Support Local Restaurants
Add some variety to your quarantine routine and show your support for local restaurants so that they will be around when the shelter in place order lifts. Many restaurants are offering to go service for meals and even cocktails! Call them to see what their current offerings are.
Forage Wild Edibles
Use this time to get familiar with the nutrient-packed wild edibles that may be growing in your yard to add to salads, cook with, or make tea with. A quick and by no means complete list of things to look for right now:
Nasturtium flowers and leaves
Wild radish flowers
Grow your own!
Now is literally the best time to plant your victory garden. Start where you are, with what you have. Swap seeds with neighbors, pick up some starts at the Farmers Market. Start a compost pile. Check out the Gardens Project online order form for seeds & starts, with home delivery. Contact the local nurseries and see if you can place your order for starts, seeds, and amendments and pay over the phone and do curbside pickup to minimize contact. Some may even provide home delivery options. This is a time to get creative and enjoy having some time to tend our own gardens.
How to Support Low-Income Community Members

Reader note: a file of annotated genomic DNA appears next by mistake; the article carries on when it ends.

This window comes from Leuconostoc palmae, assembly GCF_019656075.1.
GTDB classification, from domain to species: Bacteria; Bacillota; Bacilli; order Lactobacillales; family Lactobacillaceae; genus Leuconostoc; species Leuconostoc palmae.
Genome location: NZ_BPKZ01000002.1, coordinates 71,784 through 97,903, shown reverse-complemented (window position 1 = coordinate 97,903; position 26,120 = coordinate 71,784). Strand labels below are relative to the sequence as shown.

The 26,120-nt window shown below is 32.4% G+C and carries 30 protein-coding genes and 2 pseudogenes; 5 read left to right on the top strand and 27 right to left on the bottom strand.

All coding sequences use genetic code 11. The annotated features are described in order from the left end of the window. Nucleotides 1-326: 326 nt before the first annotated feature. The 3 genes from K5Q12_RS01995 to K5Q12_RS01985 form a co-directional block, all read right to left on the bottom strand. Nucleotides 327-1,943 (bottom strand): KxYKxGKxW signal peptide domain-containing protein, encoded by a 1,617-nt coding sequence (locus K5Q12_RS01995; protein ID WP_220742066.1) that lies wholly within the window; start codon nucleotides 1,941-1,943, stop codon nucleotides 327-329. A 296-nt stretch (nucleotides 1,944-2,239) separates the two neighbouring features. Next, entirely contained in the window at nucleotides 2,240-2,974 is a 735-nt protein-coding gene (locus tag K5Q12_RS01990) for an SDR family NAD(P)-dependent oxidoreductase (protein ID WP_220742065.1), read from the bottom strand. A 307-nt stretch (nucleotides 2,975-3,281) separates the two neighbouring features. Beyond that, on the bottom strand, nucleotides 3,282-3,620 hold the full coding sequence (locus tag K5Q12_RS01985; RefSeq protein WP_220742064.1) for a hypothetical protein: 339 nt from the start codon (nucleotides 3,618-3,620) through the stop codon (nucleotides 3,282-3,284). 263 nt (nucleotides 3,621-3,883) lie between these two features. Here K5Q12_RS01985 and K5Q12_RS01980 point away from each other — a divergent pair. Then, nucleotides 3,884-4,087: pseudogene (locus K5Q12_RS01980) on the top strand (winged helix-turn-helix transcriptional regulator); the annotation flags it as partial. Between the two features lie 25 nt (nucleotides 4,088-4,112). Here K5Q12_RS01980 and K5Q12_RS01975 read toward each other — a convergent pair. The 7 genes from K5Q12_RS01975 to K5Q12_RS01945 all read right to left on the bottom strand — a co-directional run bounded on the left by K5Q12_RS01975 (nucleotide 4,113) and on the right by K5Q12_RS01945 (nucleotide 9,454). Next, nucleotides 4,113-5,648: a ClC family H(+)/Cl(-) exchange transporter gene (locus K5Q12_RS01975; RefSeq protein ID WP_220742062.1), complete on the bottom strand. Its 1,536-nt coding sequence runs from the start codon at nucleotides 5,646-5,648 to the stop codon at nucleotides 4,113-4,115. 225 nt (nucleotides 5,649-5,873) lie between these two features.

At Good Farm Fund, we have always been dedicated to two primary goals: Supporting local farms to increase the supply of locally produced food, and making local food more accessible for low-income community members, especially through the EBT Food Stamp matching program at farmers markets. Even as we shelter in place, there are many ways to support low income and vulnerable populations through time, care, and monetary contributions.
Offer to do grocery shopping, farmers market trips, or meal pick-up for community members if you are 100% healthy.
Be mindful of when you shop. Some stores are having limited access hours for elderly/at-risk populations. Keep in mind that there are certain times of the month that food benefits are issued to them. For the rest of us, let’s avoid shopping at those peak times so that WIC users can purchase qualifying items first.
Contribute to a local organization that helps feed our community such as:
Community Foundation of Mendocino County: Has raised close to $300,000 so far and have just released $65,000 from their COVID-19 Relief and Hunger Express Poverty Funds to countywide nonprofits to support food relief.
Fort Bragg Food Bank: Provides emergency groceries to low-income residents of Mendocino County, California.
Gardens Project: A network of 56 school and community gardens. Now providing home delivery of seeds & plant starts (order online here) and fundraising to build victory gardens for elders.